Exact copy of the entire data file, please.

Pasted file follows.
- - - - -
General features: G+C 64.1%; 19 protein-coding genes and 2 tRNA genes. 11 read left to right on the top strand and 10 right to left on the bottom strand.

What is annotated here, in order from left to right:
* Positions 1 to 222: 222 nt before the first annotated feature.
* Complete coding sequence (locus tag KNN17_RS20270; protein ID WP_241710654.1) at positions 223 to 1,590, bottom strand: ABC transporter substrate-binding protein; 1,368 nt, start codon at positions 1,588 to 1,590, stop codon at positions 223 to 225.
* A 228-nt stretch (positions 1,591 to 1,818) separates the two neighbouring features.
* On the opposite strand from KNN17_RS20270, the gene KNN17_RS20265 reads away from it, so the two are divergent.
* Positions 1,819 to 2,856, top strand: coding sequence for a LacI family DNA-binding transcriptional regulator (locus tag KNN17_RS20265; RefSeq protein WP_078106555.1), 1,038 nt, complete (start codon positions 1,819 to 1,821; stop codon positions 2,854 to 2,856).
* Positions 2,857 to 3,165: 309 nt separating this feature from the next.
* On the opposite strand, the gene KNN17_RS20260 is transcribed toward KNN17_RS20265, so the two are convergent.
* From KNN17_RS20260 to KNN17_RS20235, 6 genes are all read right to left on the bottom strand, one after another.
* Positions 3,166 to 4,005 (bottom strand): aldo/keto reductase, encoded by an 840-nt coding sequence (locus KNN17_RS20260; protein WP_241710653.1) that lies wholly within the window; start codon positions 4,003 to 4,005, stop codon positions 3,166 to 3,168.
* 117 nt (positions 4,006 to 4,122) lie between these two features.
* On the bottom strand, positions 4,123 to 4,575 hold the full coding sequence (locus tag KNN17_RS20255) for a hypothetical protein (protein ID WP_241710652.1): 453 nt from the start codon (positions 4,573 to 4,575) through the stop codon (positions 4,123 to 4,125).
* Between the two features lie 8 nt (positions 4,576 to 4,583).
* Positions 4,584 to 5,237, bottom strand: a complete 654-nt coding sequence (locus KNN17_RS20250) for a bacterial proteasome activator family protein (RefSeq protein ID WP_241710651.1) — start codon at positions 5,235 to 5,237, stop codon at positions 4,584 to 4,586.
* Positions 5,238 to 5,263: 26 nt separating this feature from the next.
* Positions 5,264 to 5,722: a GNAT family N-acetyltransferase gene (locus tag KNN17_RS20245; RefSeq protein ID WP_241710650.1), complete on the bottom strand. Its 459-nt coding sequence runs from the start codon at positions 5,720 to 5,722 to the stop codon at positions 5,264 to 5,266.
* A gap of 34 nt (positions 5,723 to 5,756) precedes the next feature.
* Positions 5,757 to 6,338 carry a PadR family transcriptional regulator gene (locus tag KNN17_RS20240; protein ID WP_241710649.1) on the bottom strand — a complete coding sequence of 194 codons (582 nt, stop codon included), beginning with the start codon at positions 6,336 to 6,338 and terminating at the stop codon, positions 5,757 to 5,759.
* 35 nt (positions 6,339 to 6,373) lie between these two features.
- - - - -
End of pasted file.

General features: G+C 64.1%; 19 protein-coding genes and 2 tRNA genes. 11 read left to right on the top strand and 10 right to left on the bottom strand.

What is annotated here, in order from left to right:
* Positions 1 to 222: 222 nt before the first annotated feature.
* Complete coding sequence (locus tag KNN17_RS20270; protein ID WP_241710654.1) at positions 223 to 1,590, bottom strand: ABC transporter substrate-binding protein; 1,368 nt, start codon at positions 1,588 to 1,590, stop codon at positions 223 to 225.
* A 228-nt stretch (positions 1,591 to 1,818) separates the two neighbouring features.
* On the opposite strand from KNN17_RS20270, the gene KNN17_RS20265 reads away from it, so the two are divergent.
* Positions 1,819 to 2,856, top strand: coding sequence for a LacI family DNA-binding transcriptional regulator (locus tag KNN17_RS20265; RefSeq protein WP_078106555.1), 1,038 nt, complete (start codon positions 1,819 to 1,821; stop codon positions 2,854 to 2,856).
* Positions 2,857 to 3,165: 309 nt separating this feature from the next.
* On the opposite strand, the gene KNN17_RS20260 is transcribed toward KNN17_RS20265, so the two are convergent.
* From KNN17_RS20260 to KNN17_RS20235, 6 genes are all read right to left on the bottom strand, one after another.
* Positions 3,166 to 4,005 (bottom strand): aldo/keto reductase, encoded by an 840-nt coding sequence (locus KNN17_RS20260; protein WP_241710653.1) that lies wholly within the window; start codon positions 4,003 to 4,005, stop codon positions 3,166 to 3,168.
* 117 nt (positions 4,006 to 4,122) lie between these two features.
* On the bottom strand, positions 4,123 to 4,575 hold the full coding sequence (locus tag KNN17_RS20255) for a hypothetical protein (protein ID WP_241710652.1): 453 nt from the start codon (positions 4,573 to 4,575) through the stop codon (positions 4,123 to 4,125).
* Between the two features lie 8 nt (positions 4,576 to 4,583).
* Positions 4,584 to 5,237, bottom strand: a complete 654-nt coding sequence (locus KNN17_RS20250) for a bacterial proteasome activator family protein (RefSeq protein ID WP_241710651.1) — start codon at positions 5,235 to 5,237, stop codon at positions 4,584 to 4,586.
* Positions 5,238 to 5,263: 26 nt separating this feature from the next.
* Positions 5,264 to 5,722: a GNAT family N-acetyltransferase gene (locus tag KNN17_RS20245; RefSeq protein ID WP_241710650.1), complete on the bottom strand. Its 459-nt coding sequence runs from the start codon at positions 5,720 to 5,722 to the stop codon at positions 5,264 to 5,266.
* A gap of 34 nt (positions 5,723 to 5,756) precedes the next feature.
* Positions 5,757 to 6,338 carry a PadR family transcriptional regulator gene (locus tag KNN17_RS20240; protein ID WP_241710649.1) on the bottom strand — a complete coding sequence of 194 codons (582 nt, stop codon included), beginning with the start codon at positions 6,336 to 6,338 and terminating at the stop codon, positions 5,757 to 5,759.
* 35 nt (positions 6,339 to 6,373) lie between these two features.